here is a link to the classical geometric approach in determining this limit ...
http://www.csun.edu/~ac53971/courses/math350/xtra_sine.pdf
1. Show lim Θ/sinΘ=1
Θ->0
(Hint: show sinΘcosΘ <Θ<tanΘ)
I have no idea to do this problem, other than use the squeeze theorem, but i still dont know what to do. any help would be greatly appreciated.
here is a link to the classical geometric approach in determining this limit ...
http://www.csun.edu/~ac53971/courses/math350/xtra_sine.pdf
I will show my own proof for this.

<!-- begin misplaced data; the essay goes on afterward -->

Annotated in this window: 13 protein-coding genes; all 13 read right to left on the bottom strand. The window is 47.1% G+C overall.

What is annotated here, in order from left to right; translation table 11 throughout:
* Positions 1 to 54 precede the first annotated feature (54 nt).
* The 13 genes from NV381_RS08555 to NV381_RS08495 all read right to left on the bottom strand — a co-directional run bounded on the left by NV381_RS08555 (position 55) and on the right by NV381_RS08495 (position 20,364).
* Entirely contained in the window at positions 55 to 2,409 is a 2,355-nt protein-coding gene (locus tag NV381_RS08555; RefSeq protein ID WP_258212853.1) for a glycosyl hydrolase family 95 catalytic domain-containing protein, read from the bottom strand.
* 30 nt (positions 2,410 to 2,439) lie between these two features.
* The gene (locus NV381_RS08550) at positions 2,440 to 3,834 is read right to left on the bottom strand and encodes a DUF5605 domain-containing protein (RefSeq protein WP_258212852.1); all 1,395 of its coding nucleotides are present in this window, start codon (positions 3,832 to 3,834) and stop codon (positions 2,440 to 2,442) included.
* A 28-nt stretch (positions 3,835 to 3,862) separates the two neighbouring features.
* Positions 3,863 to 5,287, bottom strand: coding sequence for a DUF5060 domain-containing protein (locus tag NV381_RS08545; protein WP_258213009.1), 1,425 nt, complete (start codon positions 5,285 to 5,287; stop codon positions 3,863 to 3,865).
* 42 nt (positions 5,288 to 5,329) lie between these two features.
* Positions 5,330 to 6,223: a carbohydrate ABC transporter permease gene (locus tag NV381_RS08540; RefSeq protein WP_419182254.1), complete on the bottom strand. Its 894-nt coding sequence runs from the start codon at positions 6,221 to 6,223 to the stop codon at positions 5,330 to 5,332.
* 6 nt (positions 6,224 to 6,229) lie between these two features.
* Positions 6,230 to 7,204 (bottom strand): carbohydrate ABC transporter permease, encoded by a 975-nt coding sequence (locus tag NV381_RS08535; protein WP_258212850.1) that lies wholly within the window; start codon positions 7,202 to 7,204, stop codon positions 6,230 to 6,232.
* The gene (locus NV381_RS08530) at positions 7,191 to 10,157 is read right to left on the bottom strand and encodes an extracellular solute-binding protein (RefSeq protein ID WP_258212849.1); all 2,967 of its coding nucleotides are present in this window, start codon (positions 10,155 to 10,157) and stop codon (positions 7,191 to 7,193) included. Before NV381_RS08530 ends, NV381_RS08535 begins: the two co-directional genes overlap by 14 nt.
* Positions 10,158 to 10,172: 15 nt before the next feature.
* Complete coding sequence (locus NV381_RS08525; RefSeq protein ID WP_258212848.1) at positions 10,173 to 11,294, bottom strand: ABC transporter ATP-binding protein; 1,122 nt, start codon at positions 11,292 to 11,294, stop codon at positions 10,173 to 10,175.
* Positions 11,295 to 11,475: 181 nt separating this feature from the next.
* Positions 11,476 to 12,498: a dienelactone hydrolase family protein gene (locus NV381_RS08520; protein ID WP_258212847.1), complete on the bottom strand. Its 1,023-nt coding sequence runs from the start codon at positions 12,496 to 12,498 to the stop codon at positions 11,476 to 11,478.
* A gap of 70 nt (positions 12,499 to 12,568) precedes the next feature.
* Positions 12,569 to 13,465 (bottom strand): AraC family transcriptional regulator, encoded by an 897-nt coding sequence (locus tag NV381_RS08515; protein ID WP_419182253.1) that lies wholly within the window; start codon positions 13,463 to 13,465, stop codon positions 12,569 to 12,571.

Proof.
First draw a unit circle, and put a equilateral -polygon in it.
Then from the center of the circle, draw lines to the corners of the polygon.
We see that the center angle is divided to , thus all the triangles have as the vertex of the isosceles triangle, and each triangles have the area .
Hence the sum of the areas of the triangles is .
We can see that letting tend to infinity tends to the are a of the circle .
That is
or equivalently
.
Substitute , then we see that as , which yields
I hope this is helpful.
Note. Here, travels through rational numbers and since means accumulation, we may think that travels through reals since it is the closure of rational numbers.